As home prices remain high, arguments about whether a lack of supply is to blame have begun. (Langley Advance Times files)

As home prices remain high, arguments about whether a lack of supply is to blame have begun. (Langley Advance Times files)

Velocity of price increases slowing as homes still selling for $1.7 million in Langley

More homes are for sale and interest rates are still rising

The price for a typical home in Langley remained above $1.7 million in March, but more homes are coming on the market across the region, according to data released Monday, April 4 by the Fraser Valley Real Estate Board (FVREB).

In Langley, the benchmark price – the average price of a “typical” detached house – hit $1,768,600, a 2.6 per cent increase from February’s benchmark.

The price is now 38.2 per cent higher than it was just a year ago, when a benchmark Langley home sold for $1.27 million.

In March of 2019, before the low interest rates and pandemic buying spree that began in 2020, a benchmark house in Langley was going for $986,700.

Year-over-year increases in prices were similar for townhouses and condos in Langley.

A benchmark townhouse was selling for $877,600 in March, up 38.1 per cent from $635,500 a year ago. A benchmark condo was selling for $599,800, up 38.2 per cent from $434,100 a year before.

In March 2019, benchmark townhouse prices were $487,800 and benchmark condos were going for $416,900.

It’s getting tougher and tougher for home buyers to qualify for a mortgage, noted local realtor Tammy Evans.

She noted that condo prices of today are the townhouse prices of a year or two ago.

In general, it’s forcing people to consider smaller living spaces.

“I think the expectation for the buyer is somewhat reduced,” said Evans.

She knows of people with two children living in two-bedroom homes, when that wouldn’t have been considered a few years ago.

Evans said no one seems to know what happens next, but ventured a prediction.

“Do I see a dramatic correction? I don’t,” she said. But she sees a natural shift as more homes come on the market and interest rates rise over the coming year.

FVREB president Sandra Benz pointed to the fact that March marked the third month in a row that the number of homes for sales increased.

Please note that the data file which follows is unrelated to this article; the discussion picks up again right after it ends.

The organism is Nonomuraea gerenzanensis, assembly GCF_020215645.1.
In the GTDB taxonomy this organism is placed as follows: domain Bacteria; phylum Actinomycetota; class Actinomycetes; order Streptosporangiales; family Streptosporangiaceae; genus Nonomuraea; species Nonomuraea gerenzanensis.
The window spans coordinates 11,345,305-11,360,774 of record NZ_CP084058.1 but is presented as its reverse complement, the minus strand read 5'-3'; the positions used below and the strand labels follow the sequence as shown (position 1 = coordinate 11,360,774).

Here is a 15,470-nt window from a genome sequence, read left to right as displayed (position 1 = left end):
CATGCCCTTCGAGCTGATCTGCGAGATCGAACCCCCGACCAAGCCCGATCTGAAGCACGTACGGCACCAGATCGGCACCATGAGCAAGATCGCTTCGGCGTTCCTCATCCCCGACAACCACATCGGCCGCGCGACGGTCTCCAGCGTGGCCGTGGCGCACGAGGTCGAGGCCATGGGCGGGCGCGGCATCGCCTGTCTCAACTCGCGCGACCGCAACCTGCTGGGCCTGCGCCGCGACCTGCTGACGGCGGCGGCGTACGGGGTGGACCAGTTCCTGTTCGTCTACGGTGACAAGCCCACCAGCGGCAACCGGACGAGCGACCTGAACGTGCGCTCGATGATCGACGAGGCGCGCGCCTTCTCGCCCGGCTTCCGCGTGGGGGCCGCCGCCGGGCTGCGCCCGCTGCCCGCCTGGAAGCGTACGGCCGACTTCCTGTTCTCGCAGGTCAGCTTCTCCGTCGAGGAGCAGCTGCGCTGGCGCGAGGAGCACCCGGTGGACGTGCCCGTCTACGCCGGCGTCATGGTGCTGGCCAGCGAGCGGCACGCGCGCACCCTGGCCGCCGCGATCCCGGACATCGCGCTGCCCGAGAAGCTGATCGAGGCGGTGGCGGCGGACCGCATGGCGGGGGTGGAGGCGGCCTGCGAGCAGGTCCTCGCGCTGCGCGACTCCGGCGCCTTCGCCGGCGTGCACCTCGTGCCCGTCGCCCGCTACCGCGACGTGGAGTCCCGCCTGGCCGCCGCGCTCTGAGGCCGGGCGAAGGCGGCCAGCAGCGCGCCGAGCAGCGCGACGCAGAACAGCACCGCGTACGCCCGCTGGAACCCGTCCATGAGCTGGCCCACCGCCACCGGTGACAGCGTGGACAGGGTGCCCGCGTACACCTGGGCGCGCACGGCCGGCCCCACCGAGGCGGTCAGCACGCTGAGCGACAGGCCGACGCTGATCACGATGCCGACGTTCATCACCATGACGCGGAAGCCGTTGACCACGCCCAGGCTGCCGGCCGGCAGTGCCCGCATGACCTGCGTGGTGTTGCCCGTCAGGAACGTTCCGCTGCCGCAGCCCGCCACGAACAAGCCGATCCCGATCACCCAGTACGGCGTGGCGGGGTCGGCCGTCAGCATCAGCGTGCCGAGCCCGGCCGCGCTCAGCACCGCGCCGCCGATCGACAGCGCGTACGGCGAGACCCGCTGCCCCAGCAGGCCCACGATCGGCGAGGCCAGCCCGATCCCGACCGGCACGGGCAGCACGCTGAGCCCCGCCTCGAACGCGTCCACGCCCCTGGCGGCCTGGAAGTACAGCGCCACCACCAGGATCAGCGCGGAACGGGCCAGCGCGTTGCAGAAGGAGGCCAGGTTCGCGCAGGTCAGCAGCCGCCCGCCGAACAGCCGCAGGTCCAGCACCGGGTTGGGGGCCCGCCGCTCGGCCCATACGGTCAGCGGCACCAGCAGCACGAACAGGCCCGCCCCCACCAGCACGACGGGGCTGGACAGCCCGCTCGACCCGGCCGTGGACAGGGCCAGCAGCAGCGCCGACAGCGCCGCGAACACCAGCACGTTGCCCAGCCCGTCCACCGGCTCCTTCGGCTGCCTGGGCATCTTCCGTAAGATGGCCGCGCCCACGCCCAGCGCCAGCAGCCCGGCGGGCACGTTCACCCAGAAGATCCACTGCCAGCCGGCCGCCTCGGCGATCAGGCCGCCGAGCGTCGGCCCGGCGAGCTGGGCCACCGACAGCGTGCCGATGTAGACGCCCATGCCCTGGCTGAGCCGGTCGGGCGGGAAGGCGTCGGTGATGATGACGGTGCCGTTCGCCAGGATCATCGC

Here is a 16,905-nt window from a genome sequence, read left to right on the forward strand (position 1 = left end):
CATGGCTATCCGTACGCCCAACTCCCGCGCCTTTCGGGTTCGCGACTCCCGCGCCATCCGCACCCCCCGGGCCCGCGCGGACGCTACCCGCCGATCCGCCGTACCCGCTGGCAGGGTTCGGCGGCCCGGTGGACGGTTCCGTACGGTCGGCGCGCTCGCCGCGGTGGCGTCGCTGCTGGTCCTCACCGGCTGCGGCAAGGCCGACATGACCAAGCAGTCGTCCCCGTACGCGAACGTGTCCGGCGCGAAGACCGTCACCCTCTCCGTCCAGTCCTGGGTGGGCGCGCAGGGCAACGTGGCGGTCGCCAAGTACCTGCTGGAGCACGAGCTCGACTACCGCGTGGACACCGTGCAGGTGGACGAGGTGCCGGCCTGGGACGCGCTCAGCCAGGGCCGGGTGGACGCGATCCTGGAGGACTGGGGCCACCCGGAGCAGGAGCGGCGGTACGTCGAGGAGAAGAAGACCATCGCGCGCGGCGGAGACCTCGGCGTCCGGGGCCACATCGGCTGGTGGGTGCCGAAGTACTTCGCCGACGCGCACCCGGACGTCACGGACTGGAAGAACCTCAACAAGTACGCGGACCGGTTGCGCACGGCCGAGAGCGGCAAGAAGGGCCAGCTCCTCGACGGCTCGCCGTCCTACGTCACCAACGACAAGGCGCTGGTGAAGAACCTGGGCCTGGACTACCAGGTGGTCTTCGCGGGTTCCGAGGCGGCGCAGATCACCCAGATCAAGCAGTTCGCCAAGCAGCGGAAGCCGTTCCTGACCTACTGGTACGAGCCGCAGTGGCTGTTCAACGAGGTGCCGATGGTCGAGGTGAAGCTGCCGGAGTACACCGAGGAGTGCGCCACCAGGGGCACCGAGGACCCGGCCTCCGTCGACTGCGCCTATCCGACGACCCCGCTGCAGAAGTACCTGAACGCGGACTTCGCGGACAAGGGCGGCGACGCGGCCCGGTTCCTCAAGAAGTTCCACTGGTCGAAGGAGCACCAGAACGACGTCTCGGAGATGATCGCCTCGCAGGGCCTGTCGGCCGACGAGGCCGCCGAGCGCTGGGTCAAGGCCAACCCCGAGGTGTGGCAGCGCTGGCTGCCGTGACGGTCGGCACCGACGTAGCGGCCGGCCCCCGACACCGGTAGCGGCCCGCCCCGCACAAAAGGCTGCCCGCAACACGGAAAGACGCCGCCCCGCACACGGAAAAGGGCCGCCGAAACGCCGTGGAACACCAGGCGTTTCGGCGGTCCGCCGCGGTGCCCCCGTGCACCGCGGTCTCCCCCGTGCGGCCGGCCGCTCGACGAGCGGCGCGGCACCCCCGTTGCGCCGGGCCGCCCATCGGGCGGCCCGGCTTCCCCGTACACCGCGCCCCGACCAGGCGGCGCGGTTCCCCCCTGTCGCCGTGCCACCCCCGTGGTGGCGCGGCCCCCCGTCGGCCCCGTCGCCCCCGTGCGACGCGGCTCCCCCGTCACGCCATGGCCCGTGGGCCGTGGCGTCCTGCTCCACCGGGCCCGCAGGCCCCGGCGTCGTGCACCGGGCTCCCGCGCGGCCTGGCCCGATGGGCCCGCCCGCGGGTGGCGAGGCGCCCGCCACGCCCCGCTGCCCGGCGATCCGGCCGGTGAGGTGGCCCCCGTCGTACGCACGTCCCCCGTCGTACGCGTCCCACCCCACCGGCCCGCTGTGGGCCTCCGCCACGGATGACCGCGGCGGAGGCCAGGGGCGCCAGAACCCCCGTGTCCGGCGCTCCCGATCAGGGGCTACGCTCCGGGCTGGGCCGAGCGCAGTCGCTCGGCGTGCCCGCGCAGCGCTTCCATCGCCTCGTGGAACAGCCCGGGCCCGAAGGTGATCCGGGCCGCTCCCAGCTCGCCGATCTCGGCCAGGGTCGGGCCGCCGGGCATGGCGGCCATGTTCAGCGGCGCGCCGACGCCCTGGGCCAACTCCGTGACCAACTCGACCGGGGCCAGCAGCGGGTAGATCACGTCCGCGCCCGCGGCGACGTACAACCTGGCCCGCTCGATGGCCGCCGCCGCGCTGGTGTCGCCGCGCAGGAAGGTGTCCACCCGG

“We’re hopeful this will contribute to a slowing in price growth, which is good news for the home-buying public,” she said. “Other encouraging signs, such as less open house traffic and fewer multiple offers, may help us get to a more balanced market, however until the fundamental issue of lack of supply is addressed, we won’t see that happen anytime soon.”

The need for more supply is often framed as a need for more new housing construction, with realtors, homebuilders, and the provincial government all saying they want to increase the housing supply in recent years.

However, a recent report by the Union of B.C. Municipalities said that based on available data, the housing supply has kept pace with B.C. population growth over the last five years.

The report said that B.C. has built more housing in the last three years than in any three-year period in the last 20 years, and that no province or territory except the Yukon has seen higher growth in total dwellings in the last five years.

More than 40,000 housing units were completed in B.C. in both 2021 and 2020, all-time records, according to data from the Canada Mortgage and Housing Corporation.

The report was attempting to rebut claims that municipal red tape is the main impediment to building even more homes – it notes that skilled labour shortages and supply chain issues are also major factors, and that provincial and federal regulations have yet to be updated as well.

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